You can tell whether a food is rich in antioxidants by slicing it open, exposing it to air (oxygen), and then seeing what happens. If it turns brown, it’s oxidizing. Two of our most popular fruits, apples and bananas, for example, turn brown quickly, which means there aren’t a lot of antioxidants inside them. (Most of the antioxidants in apples are in the peels.) Cut open a mango and what happens? Nothing, because it’s rich with antioxidants. How do you keep fruit salad from turning brown? Add lemon juice, which contains the antioxidant vitamin C. Antioxidants can keep your food from oxidizing, and they may do the same inside your body.
In scientific circles, the phenomenon by which oxygen molecules grab stray electrons and go crazy is called oxidant (or oxidative) stress, and the resulting cellular damage may contribute to the aging process. Aging and disease have been thought of as the oxidation of the body. Those brown age spots on the back of your hands? They’re just oxidized fat under the skin. Oxidant stress is thought to be why we all get wrinkles, why we lose some of our memory, and why our organ systems break down as we get older. Eating foods containing lots of antioxidants may slow down this oxidant process.
One of the diseases antioxidant-rich foods may help prevent is stroke. Swedish researchers followed more than 30,000 older women over a period of a dozen years and found that those who ate the most antioxidant-rich foods had the lowest stroke risk. Similar findings were reported in a younger cohort of men and women in Italy.
What are the most antioxidant-rich foods? Researchers spanning the globe published a database of the antioxidant power of more than 3,000 foods, beverages, herbs, spices, and supplements. On average, plant foods contain 64 times more antioxidants than animal foods. As the researchers put it, “[A]ntioxidant rich foods originate from the plant kingdom while meat, fish and other foods from the animal kingdom are low in antioxidants….”
Antioxidant-rich diets appear to protect against stroke and may also help decrease artery stiffness, prevent blood clots from forming, and lower blood pressure and inflammation. High-antioxidant fruits and vegetables, such as berries and greens, have been found to douse systemic inflammation significantly better than the same number of servings of more common low-antioxidant fruits and veggies, such as bananas and lettuce.
The information on this page has been compiled from Dr. Greger’s research. Sources for each video listed can be found by going to the video’s page and clicking on the Sources Cited tab. References may also be found at the back of his books.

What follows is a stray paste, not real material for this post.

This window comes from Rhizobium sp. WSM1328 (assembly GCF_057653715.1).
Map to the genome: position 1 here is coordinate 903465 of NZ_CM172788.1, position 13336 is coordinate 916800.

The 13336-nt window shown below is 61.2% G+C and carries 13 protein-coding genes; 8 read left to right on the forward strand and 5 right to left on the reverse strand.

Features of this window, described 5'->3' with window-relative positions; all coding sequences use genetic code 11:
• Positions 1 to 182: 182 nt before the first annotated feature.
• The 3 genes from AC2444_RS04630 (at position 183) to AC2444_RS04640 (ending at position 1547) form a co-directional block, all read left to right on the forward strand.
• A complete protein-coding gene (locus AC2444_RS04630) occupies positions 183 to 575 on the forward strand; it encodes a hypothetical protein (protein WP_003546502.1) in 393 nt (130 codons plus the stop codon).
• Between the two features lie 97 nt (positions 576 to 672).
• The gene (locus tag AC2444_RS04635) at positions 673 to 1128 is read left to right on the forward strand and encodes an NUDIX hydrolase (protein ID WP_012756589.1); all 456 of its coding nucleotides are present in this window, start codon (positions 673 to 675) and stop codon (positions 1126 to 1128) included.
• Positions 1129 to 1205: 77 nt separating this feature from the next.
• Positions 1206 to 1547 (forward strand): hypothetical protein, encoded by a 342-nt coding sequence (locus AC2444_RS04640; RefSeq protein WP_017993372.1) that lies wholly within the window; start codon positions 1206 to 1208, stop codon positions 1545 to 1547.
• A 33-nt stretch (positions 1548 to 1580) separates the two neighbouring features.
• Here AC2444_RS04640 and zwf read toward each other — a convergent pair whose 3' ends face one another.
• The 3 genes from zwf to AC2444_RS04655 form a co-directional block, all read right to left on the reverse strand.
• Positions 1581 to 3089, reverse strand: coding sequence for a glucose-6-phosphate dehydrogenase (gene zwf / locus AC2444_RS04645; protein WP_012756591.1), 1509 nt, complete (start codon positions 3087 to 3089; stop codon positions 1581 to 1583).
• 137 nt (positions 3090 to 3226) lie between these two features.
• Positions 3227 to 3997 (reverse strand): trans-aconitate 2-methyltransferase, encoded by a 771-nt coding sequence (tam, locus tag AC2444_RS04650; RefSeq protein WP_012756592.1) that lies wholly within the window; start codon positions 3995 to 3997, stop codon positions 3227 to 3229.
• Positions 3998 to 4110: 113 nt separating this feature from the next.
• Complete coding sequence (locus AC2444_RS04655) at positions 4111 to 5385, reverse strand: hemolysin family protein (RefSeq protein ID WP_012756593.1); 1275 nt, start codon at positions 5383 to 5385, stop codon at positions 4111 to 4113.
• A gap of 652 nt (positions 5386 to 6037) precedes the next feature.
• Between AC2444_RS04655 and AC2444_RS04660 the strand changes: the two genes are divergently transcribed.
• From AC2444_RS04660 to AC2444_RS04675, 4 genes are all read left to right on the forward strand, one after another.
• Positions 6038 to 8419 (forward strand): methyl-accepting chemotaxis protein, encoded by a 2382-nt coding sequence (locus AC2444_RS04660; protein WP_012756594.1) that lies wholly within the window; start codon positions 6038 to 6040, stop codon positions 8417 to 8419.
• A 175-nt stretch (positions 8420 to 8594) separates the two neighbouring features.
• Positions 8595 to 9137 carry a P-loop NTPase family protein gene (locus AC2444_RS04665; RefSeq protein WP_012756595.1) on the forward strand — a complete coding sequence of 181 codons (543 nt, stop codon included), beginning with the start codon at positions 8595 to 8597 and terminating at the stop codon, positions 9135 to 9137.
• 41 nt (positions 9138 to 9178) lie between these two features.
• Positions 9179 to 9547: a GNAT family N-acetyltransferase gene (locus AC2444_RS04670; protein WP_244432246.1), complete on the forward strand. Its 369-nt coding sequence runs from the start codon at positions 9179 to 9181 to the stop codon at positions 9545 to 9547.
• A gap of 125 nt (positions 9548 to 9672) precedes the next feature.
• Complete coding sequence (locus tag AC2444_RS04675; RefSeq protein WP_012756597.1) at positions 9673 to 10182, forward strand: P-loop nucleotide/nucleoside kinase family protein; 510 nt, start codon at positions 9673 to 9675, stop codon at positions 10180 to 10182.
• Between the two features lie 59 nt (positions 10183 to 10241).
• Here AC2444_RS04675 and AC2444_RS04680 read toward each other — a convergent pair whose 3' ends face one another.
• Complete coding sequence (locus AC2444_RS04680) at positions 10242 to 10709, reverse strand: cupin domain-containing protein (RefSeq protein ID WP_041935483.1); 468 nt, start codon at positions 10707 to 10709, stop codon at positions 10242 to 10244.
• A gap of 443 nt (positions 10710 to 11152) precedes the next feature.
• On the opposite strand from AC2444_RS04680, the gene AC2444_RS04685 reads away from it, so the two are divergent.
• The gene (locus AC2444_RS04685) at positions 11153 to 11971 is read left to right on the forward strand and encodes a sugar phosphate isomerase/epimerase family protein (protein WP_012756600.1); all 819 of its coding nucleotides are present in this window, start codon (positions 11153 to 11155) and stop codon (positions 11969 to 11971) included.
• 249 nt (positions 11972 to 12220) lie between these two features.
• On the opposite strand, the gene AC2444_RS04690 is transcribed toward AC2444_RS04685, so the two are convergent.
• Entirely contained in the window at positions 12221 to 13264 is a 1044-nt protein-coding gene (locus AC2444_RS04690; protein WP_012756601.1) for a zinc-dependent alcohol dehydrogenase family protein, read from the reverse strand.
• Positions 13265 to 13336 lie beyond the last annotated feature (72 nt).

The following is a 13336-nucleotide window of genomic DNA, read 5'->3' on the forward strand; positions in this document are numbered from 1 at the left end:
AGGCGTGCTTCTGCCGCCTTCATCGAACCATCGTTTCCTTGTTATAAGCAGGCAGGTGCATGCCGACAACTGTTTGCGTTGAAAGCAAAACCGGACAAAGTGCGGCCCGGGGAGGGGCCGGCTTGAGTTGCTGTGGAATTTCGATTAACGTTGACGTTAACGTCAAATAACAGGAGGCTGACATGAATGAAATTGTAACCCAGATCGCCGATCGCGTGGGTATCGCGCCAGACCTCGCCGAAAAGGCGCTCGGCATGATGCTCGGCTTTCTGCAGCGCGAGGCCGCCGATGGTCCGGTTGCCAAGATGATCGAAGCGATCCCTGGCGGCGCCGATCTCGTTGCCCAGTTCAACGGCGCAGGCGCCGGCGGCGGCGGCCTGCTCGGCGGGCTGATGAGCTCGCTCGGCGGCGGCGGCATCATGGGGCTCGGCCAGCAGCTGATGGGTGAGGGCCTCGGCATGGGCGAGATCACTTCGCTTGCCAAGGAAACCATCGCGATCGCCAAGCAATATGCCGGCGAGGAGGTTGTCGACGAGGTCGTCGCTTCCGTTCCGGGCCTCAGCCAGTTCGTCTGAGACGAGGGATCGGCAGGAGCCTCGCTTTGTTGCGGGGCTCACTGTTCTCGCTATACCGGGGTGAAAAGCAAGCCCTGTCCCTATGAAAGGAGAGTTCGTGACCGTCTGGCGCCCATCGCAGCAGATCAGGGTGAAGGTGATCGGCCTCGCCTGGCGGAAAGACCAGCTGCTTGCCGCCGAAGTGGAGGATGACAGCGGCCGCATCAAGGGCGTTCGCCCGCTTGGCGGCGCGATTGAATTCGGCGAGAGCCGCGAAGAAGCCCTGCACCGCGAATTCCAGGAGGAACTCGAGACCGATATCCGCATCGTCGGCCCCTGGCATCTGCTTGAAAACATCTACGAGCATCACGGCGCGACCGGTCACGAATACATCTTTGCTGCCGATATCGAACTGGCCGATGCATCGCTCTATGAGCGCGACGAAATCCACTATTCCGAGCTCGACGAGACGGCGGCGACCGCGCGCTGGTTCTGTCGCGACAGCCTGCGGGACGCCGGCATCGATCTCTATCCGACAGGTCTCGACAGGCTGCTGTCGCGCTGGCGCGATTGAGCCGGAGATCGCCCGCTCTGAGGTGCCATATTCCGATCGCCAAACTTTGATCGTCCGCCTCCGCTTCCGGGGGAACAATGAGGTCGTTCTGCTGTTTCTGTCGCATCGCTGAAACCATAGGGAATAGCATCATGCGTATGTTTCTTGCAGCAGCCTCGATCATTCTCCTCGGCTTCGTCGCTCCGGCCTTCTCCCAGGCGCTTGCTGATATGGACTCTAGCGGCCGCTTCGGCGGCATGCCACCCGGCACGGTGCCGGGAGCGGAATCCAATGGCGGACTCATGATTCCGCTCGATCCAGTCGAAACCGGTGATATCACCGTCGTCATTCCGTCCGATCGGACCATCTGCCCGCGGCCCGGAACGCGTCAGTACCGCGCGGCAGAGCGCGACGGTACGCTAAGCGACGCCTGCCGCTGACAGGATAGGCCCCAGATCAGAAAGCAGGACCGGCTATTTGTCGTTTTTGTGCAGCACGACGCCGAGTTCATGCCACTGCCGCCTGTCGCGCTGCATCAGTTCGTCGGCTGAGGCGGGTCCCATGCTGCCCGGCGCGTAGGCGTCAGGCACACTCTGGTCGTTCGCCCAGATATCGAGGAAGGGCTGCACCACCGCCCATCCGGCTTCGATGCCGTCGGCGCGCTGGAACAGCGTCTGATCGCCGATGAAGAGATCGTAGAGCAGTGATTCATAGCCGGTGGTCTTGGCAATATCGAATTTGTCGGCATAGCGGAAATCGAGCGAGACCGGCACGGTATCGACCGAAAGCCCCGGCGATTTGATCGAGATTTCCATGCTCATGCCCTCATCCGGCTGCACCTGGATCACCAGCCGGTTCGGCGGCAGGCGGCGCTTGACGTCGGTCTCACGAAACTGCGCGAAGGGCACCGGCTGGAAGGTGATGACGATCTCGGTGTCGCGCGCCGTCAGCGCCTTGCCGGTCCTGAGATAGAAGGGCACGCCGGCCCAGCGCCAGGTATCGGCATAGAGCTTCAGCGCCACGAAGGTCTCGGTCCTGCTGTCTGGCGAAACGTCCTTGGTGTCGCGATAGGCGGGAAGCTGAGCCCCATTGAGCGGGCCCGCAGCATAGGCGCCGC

Image Credit: Amanda Rae. This image has been modified.
Popular Videos for Antioxidants
All Videos for Antioxidants
Studies on Millet Nutrition: Is It a Healthy Grain?
Millet isn’t the name of a specific grain, but a generic term that applies to a number of totally different plants. Which is the most healthful?
The Effects of Processed Meat on Lung Function
If the nitrites in foods like ham and bacon cause lung damage, what about “uncured” meat with “no nitrites added”?
Plant-Based Protein: Are Pea and Soy Protein Isolates Harmful?
What are the different impacts of plant protein versus animal protein, and do the benefits of plant proteins translate to plant protein isolates?
Is Sorghum a Healthy Grain?
How does sorghum compare with other grains in terms of protein, antioxidants, and micronutrients? And the benefits of red sorghum compared to black and white varieties.
Optimizing Water Intake to Lose Weight
Two cups of cold water on an empty stomach a few times a day for weight loss.
How to Lower Lp(a) with Diet
What to eat and what to avoid to lower the cardiovascular disease risk factor lipoprotein(a).
Benefits of Quinoa for Lowering Triglycerides
How do the nutrition and health effects of quinoa compare to whole grains?
Benefits of Grapes for Brain Health
Grape juice and whole grapes are put to the test for brain function, including cognitive decline in early Alzheimer’s.
Does Pressure Cooking Preserve Nutrients?
How Dr. Greger pressure steams his greens.
Berries for Inflammation & Osteoarthritis Treatment
Double-blind, randomized, placebo-controlled trials on berries and the first clinical study on the effects of berries on arthritis.
How to Cook Greens
Dark green leafy vegetables are the most nutrient-dense foods on the planet. What’s the best way to prepare them?
Do the Health Benefits of Coffee Apply to Everyone?
Genetic differences in caffeine metabolism may explain the Jekyll and Hyde effects of coffee.